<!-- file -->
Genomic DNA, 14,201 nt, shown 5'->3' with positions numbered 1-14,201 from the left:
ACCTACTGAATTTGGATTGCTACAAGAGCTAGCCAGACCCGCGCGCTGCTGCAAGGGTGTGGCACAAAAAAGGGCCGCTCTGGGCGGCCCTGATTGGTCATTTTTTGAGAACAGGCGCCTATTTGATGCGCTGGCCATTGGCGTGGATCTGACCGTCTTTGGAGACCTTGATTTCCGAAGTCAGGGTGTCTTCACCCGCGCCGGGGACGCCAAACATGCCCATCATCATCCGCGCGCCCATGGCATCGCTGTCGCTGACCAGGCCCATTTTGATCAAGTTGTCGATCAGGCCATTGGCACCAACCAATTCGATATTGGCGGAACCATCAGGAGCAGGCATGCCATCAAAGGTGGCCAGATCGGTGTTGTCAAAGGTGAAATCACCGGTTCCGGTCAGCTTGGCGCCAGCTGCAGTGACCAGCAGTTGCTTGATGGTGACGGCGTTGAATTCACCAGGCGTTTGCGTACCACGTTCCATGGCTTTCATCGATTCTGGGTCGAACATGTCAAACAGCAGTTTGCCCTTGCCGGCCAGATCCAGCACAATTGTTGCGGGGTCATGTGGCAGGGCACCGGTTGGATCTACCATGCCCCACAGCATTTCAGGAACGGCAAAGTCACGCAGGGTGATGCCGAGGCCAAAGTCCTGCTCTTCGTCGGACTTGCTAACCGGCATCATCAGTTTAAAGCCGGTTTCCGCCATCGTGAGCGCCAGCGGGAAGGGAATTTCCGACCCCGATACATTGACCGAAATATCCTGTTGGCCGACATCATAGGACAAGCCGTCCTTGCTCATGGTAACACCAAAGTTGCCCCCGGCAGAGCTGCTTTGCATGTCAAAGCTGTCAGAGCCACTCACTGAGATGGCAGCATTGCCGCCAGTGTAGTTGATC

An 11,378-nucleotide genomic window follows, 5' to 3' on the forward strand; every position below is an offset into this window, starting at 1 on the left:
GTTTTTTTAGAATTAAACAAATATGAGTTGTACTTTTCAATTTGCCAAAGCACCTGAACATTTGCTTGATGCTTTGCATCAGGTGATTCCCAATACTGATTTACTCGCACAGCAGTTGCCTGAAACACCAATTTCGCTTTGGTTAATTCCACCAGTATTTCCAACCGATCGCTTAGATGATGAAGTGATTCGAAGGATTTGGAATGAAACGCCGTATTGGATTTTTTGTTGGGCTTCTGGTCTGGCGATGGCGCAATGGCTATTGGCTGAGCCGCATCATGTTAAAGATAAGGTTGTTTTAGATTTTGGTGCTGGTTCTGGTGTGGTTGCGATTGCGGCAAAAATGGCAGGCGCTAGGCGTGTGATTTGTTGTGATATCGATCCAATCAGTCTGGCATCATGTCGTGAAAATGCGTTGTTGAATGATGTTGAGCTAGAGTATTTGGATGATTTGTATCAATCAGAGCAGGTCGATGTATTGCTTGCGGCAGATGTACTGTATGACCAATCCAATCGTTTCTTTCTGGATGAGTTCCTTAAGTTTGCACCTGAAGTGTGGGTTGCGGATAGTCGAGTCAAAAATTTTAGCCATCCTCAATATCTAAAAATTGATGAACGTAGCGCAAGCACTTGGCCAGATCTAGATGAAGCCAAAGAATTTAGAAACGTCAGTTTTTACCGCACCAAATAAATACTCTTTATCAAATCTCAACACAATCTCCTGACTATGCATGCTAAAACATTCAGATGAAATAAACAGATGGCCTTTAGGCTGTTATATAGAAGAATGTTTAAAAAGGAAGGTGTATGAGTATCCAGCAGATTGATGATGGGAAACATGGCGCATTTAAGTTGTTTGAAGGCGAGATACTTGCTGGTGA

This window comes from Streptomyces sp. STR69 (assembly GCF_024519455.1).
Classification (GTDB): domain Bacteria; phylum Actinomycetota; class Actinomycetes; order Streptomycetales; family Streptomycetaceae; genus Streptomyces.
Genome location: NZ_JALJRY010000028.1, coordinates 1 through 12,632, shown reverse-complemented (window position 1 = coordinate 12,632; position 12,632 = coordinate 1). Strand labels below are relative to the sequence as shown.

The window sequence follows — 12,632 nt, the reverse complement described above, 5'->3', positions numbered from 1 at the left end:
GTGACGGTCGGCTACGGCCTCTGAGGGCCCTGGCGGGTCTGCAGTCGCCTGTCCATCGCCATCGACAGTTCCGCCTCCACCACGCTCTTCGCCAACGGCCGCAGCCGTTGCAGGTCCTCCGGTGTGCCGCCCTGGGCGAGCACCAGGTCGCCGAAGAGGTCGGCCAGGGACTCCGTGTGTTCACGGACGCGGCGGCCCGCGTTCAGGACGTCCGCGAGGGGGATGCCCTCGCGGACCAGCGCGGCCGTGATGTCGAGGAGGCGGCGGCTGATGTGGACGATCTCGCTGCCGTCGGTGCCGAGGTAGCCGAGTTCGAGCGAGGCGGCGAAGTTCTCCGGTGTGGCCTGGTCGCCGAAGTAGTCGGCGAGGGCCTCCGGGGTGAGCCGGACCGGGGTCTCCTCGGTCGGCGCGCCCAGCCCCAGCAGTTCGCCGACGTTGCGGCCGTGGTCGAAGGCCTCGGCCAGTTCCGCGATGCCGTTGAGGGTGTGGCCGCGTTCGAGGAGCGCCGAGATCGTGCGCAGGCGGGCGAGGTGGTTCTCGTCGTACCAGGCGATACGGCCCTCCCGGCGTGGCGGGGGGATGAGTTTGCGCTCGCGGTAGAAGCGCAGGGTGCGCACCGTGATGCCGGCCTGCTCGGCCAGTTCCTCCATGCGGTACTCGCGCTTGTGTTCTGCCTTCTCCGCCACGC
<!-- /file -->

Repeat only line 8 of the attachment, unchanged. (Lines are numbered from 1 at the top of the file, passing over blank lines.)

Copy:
The window sequence follows — 12,632 nt, the reverse complement described above, 5'->3', positions numbered from 1 at the left end: